Students learn that Community Helpers provide a service for their neighborhood.
- Distinguish between goods and services.
- Draw or write about a service provider doing his/her job.
- Learn that some community helpers are provided by the government.
Do you teach your students about community helpers every year? If you do, you may also teach your students the economic concepts of goods and services. If you don't combine your community helpers lessons with lessons on the economic concept of services, you may be missing out on an easy way to address both topics.
Our Government: This web site explains what the government is. The first page is suitable for use with this lesson.
Your Neighborhood: This web site permits students to click on a fire station, police station, post office, hospital, library or school. For each of these places, a community helper is displayed and an explanation of his or her job is offered.
Interactive Activity: A pop-up activity students can use to review the roles of community helpers.
Communities- What they provide for us
Interactive Activity: A pop-up activity students can use to review the concepts of goods and services.
Providing Goods and Services
Delivering Goods. In this EconEdLink lesson students will learn about the difference between the producers of goods and services.
Hold out your hand and place a pencil in it, then a can of food, then a glove, then a toy, etc. Ask the students what else you could put in your hand. Then tell them that all of these items have something in common. They can all be held or touched. Explain that items that people can buy are called a "goods" if those items can be touched. Explain further that the word "goods" has nothing to do with being good. It is an old English word meaning merchandise or things you can buy in a store. Hold up an advertisement or catalog. Ask the students which items are goods. (Probably everything is.)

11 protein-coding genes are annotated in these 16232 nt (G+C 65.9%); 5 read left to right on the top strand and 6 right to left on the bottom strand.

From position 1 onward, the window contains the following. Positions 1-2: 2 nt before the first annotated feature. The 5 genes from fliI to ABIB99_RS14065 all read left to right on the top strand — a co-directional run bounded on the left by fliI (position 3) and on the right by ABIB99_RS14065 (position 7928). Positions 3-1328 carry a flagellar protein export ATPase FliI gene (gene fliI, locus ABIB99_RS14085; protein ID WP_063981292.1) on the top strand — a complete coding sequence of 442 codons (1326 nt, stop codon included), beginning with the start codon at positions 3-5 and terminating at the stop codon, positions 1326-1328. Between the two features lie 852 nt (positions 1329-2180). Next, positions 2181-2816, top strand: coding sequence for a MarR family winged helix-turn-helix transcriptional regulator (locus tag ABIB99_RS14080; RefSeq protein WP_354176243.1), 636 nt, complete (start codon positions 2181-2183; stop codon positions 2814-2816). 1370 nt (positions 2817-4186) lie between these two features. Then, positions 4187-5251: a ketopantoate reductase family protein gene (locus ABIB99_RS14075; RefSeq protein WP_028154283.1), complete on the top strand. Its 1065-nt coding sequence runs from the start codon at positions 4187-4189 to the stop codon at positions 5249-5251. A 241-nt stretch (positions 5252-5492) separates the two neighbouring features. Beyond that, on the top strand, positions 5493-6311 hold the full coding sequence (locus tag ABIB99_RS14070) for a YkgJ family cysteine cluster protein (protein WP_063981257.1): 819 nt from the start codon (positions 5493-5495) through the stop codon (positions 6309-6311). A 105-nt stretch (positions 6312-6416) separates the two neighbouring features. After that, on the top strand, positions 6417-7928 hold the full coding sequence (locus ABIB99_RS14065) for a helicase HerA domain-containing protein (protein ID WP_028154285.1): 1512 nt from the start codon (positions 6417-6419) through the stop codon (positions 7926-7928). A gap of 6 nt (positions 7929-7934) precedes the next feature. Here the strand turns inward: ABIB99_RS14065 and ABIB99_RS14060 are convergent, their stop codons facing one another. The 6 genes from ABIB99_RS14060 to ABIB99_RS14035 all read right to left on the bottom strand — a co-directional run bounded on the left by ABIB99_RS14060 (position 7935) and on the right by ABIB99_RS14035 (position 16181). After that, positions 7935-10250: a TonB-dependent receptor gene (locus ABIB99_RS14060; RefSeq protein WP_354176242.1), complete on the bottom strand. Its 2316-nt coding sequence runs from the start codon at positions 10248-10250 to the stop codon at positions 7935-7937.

Now tell the students that we sometimes buy things that cannot be held. For example, we buy a haircut -- but we don't go to a store and point to a haircut and put it on! Instead, a haircut is something someone does for us. In other words, it is a service. Or we may buy a car wash -- but we don't carry it home in a box. A car wash is another example of a service--of something that someone does for us. Similarly, when our pipes leak at our house, we don't go and buy a plumber; we pay a person to come to our house and do something for us. In this case, the service we buy is plumbing: a plumber comes and fixes our pipes.
Some services are provided by government workers. To introduce this point, go to the Ben's Guide to US Government: Our Government page. Use the information there to explain that services are provided by people who are in charge of the country, all 50 states, and all the cities in all 50 states. Usually the government does not provide plumbers, car washers, or barbers (although in some special cases it does), but government does provide us with many other community helpers.
Tell students that some services that we need are provided by businesses (like getting a haircut or getting our teeth cleaned), but sometimes communities need to provide services for the people that live in them. Who collects your trash? Who cleans your street or plows snow from your road? Who protects us from crime? These are all services provided by our local communities. To find out about the people who supply services in our communities, go to the Ben's Guide to US Government: Your Neighborhood
Discuss each community helper. Tell the students that sometimes we pay people for services and sometimes the government pays for these services.
Note: At this age the students will not be expected to know which community helpers are provided by the government and which are not. The objective is to just introduce the concept that our government provides services to us.
The students should have learned that goods are tangible items that people want. They are things you can buy that can be touched or held. The students should also know that services are activities that satisfy people's wants. They are things that people do for someone else. The U.S. government provides services for us. Community helpers are people who provide services to us in our neighborhoods and some community helpers are provided by the government.
Have students review the Community Helpers providing services by trying these activities on goods and services they provide. Have them put the title, "Community Helper" at the top of a sheet of paper. Instruct them to write the title of a service provider and draw the community helper providing a service to the community. You may also have them write a sentence starting with "I am thankful for the [insert title of a community helper] because..."
In this lesson students will learn about the difference between the producers of goods and services.
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“This seems like a wonderful lesson for my 2nd graders.”
“This is a great lesson! I would definitely try to do this lesson when I venture out to do my economic lesson. I like that it involves the community and has interactive activities.”